From Chicken Soup for the Working Mom's Soul


It was Friday afternoon, and the longer than usual work week at my school had taken its toll. As I watched my daughters play in the neighbor’s front yard, I was trying to stay awake until their bedtime. Betsy, my neighbor’s daughter who was home for a weekend visit from college, kept me company while waiting for her girlfriends to pick her up for a night on the town. Soon our conversation drifted to one of the few things we had in common—an interest in teaching. Betsy was still unsure of her major, but leaning toward education.

“Balancing children and a career is really easy these days,” said my young, unmarried, childless, unemployed friend. “It’s especially true in the field of education with its child-oriented work schedule—not like going to an office or anything. It must be perfect for a single mom like you.”

I had a vague memory of similar, naïve statements coming from my own mouth before marriage, children, or employment, so I tried to bite my tongue. “I can see how you might think that, having never experienced it firsthand,” I said, knowing that she was right, up to a point. “It works smoothly as long as everything else in your life is running smoothly, which just doesn’t happen all that often, at least not for me.”

Her brow wrinkled with incomprehension.

“A sick child, a dead battery, or a visiting relative can wreck the best laid schedules quicker than the dog can eat a homework assignment,” I explained. Not to mention the inevitable students like Rusty with behavior problems, the likes of which they never tell you about in college, I thought to myself. They are the ones who keep you awake at night and take the time and energy of four of their peers.

Betsy looked at me strangely.

“Really,” she murmured, examining her fresh manicure, obviously losing interest. She made a move to leave, but I pinned her verbally to the lawn chair. I needed to vent, and before she decided on a major, she needed to hear the story of the underwear disaster.

“This week started out pretty well,” I began. “A rescheduled ball game, a last minute birthday invitation, and an emergency run to the vet; the usual. Monday’s afternoon faculty meeting lasted longer than usual, and I stayed late on Tuesday for a particularly unsatisfying conference with Rusty’s parents. Wednesday night I was back at school for the PTA meeting.”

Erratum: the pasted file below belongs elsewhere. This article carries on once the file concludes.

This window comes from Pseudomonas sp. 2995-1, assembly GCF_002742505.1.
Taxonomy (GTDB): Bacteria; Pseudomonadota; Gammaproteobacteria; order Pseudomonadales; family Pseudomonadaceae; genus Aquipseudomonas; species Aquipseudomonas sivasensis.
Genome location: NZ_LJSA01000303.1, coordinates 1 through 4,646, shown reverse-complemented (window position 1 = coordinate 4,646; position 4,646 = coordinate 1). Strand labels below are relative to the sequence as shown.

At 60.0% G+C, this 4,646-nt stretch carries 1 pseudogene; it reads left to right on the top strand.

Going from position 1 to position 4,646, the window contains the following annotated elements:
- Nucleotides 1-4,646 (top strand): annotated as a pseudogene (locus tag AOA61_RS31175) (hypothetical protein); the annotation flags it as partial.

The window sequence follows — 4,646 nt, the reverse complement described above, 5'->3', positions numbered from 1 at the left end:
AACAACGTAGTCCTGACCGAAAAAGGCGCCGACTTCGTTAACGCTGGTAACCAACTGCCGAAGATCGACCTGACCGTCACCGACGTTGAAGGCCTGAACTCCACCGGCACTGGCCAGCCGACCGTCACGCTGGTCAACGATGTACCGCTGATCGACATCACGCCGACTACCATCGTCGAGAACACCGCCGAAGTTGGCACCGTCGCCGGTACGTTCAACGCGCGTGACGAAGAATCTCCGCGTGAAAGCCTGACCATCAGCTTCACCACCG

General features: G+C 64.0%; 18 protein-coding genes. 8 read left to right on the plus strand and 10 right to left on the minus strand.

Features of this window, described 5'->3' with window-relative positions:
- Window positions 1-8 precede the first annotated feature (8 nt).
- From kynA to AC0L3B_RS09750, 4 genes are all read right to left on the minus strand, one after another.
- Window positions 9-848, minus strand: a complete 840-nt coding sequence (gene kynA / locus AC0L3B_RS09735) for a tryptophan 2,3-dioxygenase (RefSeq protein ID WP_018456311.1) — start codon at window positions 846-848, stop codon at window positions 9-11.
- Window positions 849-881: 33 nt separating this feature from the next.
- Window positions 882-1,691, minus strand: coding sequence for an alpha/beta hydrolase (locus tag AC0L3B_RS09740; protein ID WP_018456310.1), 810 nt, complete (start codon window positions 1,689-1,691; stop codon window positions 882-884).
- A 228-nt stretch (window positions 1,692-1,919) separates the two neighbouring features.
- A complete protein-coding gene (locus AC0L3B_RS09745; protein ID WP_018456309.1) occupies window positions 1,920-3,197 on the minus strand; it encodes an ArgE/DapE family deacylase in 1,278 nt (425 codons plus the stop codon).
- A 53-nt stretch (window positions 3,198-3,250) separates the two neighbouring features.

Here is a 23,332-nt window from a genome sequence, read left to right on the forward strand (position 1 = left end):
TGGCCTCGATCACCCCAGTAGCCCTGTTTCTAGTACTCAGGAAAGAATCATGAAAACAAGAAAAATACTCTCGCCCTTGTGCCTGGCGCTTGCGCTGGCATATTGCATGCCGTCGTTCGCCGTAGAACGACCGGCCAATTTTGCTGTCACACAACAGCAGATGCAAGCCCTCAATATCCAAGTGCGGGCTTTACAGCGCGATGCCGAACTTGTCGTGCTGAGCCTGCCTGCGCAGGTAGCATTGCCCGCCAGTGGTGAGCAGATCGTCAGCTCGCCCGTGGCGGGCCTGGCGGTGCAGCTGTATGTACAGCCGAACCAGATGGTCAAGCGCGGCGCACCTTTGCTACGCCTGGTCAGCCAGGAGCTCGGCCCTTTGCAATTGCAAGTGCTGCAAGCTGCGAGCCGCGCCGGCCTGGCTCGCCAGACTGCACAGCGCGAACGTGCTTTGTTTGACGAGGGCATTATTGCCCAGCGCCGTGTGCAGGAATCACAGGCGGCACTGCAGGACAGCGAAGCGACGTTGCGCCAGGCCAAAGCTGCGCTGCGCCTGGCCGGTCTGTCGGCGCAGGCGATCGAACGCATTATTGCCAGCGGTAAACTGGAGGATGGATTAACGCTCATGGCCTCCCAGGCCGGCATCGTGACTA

Betsy squirmed and looked down the street for her friends. I figured I’d better get on with my story.

On Thursday the washing machine I’d bought at a garage sale during my own distant college years finally expired. I was behind on the laundry, but on Friday morning, I’d scrounged enough clean clothes together to get the children through the day. I then found a nice pair of navy slacks I hadn’t worn in a while that happened to look great with my new green sweater. Things were clicking along until I opened my underwear drawer. There was not a pair of underpants to be seen! The idea of stuffing myself into my daughter’s child-size undies was actually crossing my mind when a flash of color caught my eye. It was the pair of panties my daughters had given me for Valentine’s Day. They were lime green with large hot-pink hearts, white daisies, and orange bears scattered all over.

I encased myself in hearts, flowers, and bears, grateful but astonished that anyone would make such ridiculous underwear for an adult. I hurried to the car, where my girls were patiently waiting. I slid behind the wheel and heard the unmistakable rip of a plastic zipper.

I looked down to a sea of hearts and bears and flowers. Racing back into the house, I found a pair of white slacks that also looked perfect with my sweater. It was a little early in the year for white, but what the heck. That’s the nice thing about second graders—they love you for who you are, not what you wear, right?

I got the carpool delivered on time and was just a few minutes late to my own classroom. When I arrived, all the students except Rusty were seated in their desks. He was seated at my desk, thumbing through my grade book, pretending to read everyone’s name and giving them all Fs in every subject. One little girl already had tears in her eyes.

As the bell rang, I escorted Rusty to his seat and gently reprimanded him, using a week’s worth of patience in the first five minutes of the day.

I was almost back to my desk when I heard a snort— unmistakably Rusty’s.”

“I can see the teacher’s underpants!” he yelled.

The other children gasped, then craned their little necks to get a better view. They started to giggle. Soon the room was filled with uncontrollable laughter. I looked down, and sure enough, my wild panties were plainly visible through my white slacks.

The day went downhill from there as word spread like wildfire, and students from other classes made excuses to sneak a peek at the offending undies. It was so disruptive that when my break finally came, the principal sent me home to change. Of course, there was nothing to change into at home, so I headed to the mall where, in the space of thirty minutes, I bought a package of very respectable beige, no-pantyline briefs and a new washing machine— free delivery on Saturday.

My naïve, young neighbor was laughing as a car full of girls pulled up out front. My day-in-the-life-of-a-working-mom story had gotten her attention, but alas, not her empathy.

“I’ve decided to major in education,” she cried, hurrying to meet her friends. “It sounds like such fun!”

I shook my tired head at the folly of youth, but you know what? She’s right.

Margaret P. Cunningham

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